Starboard Says Darden’s Red Lobster Spinoff ‘Bad Idea’

Starboard Value LP Chief Executive Officer Jeff Smith said his activist fund continues to fight Darden Restaurants Inc.’s plan to separate its Red Lobster chain instead of pursuing real-estate divestments.

Darden’s plan to spin off Red Lobster is “just a bad idea” that would create an underperforming stock and deprive the parent company of almost half of its real estate, Smith said today at the Active-Passive Investor Summit in New York. He reiterated Starboard’s proposal that Darden instead slash operating costs and unlock value in its real estate via a sale or real-estate investment trust transaction.

“They actually have the worst of both worlds,” Smith said. “They have the conglomerate’s lack of focus and they have higher costs than the rest of the industry.”

Starboard is asking Darden shareholders to vote for a special meeting over the company’s plans.

Starboard disclosed a stake in Darden in December, joining Barington Capital Group LP in saying that the company’s proposal to separate Red Lobster is inadequate for investors. Starboard, which owns 5.5 percent of the casual-dining company, estimates that Darden’s real-estate holdings are worth about $4 billion.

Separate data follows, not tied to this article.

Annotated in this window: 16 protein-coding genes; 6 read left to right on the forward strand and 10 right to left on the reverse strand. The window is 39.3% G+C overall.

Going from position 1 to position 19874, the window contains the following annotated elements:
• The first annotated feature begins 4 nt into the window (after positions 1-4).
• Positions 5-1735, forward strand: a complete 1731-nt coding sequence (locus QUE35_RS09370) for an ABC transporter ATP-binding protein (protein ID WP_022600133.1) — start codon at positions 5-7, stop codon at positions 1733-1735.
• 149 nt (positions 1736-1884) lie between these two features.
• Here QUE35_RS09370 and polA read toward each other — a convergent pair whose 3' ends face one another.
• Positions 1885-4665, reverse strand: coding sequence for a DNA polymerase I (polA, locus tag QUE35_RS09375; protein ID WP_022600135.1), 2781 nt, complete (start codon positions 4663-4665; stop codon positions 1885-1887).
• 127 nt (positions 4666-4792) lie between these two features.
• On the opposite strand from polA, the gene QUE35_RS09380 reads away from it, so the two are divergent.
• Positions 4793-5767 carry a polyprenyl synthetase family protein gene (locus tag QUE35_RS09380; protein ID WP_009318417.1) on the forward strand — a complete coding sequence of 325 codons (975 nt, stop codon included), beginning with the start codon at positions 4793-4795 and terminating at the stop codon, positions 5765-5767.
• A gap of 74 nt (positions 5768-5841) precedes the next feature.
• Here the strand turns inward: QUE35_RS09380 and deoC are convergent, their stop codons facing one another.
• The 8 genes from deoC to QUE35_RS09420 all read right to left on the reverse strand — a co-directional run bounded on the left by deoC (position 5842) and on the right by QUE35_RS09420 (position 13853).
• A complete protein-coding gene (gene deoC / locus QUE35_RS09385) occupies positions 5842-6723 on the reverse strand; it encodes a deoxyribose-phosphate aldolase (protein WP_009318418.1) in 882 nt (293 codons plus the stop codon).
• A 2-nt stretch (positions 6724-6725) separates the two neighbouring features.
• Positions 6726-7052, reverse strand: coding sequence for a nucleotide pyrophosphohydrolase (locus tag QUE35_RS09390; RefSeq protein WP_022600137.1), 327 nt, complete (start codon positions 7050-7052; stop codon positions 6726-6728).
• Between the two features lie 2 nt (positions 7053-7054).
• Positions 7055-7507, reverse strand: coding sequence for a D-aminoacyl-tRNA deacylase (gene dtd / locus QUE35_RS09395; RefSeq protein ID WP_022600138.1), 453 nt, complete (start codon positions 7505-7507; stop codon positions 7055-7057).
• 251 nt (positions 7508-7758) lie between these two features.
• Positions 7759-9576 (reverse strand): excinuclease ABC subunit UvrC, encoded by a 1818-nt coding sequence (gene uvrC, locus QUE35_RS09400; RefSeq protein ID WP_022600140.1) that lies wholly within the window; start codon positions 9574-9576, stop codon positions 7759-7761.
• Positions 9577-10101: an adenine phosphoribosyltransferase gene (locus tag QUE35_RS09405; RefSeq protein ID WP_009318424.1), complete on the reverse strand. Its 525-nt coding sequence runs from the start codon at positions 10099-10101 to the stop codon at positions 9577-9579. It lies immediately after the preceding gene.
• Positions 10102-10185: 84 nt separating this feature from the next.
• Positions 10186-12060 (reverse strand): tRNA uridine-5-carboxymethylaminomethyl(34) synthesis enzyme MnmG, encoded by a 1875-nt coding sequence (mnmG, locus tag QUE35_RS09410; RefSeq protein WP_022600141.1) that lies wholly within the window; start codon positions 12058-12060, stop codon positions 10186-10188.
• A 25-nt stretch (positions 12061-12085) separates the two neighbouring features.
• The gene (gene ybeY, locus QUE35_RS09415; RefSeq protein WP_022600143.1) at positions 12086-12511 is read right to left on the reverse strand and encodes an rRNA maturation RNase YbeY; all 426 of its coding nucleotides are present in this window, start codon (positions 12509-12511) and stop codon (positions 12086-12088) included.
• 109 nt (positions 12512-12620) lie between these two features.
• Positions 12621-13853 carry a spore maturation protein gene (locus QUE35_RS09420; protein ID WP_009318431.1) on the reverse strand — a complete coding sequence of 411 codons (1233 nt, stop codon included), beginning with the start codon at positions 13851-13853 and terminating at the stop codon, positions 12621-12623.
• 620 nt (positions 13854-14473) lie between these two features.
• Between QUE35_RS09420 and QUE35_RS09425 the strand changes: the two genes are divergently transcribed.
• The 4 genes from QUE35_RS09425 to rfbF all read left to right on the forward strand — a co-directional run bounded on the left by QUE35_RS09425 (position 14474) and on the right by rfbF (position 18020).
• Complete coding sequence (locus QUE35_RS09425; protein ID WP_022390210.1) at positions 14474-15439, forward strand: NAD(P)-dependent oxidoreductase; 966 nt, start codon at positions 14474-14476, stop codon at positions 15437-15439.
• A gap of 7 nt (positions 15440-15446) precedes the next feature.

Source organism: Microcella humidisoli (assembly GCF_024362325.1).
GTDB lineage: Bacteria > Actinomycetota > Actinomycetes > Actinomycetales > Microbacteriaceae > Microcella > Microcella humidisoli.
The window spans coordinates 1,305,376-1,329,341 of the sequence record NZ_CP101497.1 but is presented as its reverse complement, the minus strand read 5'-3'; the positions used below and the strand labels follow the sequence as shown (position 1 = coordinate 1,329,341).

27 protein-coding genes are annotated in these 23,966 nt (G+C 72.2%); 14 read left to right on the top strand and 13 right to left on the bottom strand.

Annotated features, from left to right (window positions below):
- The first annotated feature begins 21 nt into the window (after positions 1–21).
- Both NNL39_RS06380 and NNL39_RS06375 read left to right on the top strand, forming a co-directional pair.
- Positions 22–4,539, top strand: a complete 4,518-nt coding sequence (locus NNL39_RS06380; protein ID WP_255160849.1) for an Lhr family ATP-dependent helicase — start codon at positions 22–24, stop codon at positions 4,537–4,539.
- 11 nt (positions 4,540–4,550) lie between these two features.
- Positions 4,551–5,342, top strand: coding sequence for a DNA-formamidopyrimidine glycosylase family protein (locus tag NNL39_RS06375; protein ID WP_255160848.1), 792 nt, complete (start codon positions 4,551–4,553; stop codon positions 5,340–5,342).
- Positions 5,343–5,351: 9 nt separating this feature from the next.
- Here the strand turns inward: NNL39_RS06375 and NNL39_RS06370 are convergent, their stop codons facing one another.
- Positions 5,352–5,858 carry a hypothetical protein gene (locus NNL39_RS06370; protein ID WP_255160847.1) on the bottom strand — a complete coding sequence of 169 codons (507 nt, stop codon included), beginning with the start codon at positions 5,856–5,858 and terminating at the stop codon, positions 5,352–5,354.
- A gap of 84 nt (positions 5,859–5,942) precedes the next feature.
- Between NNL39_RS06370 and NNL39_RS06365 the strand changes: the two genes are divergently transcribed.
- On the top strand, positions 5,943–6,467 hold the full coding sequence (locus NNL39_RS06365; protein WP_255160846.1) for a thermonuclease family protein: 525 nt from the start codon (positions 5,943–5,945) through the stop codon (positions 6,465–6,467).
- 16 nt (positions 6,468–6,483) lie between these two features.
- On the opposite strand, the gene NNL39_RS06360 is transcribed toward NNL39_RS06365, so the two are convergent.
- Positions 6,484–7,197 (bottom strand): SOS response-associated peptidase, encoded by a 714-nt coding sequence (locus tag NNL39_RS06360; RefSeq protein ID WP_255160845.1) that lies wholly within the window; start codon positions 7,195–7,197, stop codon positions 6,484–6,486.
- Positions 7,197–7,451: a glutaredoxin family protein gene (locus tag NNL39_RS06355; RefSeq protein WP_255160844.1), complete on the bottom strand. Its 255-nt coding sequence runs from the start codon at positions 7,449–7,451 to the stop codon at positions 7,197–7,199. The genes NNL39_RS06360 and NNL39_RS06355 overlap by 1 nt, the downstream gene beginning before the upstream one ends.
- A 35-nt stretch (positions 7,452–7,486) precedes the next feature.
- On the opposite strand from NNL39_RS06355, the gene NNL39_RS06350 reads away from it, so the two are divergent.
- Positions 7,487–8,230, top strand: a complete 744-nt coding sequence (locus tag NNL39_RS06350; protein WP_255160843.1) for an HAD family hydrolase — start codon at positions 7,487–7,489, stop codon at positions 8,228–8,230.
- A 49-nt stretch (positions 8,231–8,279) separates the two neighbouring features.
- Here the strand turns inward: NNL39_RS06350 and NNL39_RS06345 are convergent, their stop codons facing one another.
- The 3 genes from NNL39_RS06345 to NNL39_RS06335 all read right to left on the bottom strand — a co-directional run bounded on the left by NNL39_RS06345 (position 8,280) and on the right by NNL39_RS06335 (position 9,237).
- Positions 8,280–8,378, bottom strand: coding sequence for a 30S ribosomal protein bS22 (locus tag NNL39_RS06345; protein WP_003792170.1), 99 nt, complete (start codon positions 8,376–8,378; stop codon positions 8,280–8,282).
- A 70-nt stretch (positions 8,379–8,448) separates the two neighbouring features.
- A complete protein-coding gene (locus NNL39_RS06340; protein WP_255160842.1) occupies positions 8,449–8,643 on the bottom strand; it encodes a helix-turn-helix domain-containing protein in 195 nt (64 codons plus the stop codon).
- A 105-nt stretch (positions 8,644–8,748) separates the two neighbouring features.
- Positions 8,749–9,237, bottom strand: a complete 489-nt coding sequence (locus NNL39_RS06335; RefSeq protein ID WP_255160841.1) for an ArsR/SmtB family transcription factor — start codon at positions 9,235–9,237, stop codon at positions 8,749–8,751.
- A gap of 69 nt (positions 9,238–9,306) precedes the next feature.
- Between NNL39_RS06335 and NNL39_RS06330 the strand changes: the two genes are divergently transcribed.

Recent Targets

Starboard was founded in March 2011 through a spinoff from Cowen Group’s Ramius LLC. The firm continues the small-cap activist strategy developed by Smith and Mark Mitchell since 2002 and Peter Feld since 2005 -- buying stakes in companies they call undervalued and pushing executives and directors for changes such as unit spin-offs and asset sales.

Starboard recently targeted Aaron’s Inc., a furnishing and appliance supplier, and Emulex Corp., which sells chips that help computer servers and storage networks transfer data.

New York-based Starboard has previously pushed for changes at retailer Office Depot Inc., pork producer Smithfield Foods Inc. and Internet company AOL Inc., among others. The firm recently negotiated board seats at companies including LSB Industries Inc. and DSP Group Inc., and sought directorships at Triquint Semiconductor Inc. and Wausau Paper Corp.

Activist investors tend to buy at least 5 percent of a company’s stock and flag their intention to actively engage corporate executives and directors by disclosing their holding in a 13D filing with the U.S. Securities and Exchange Commission.

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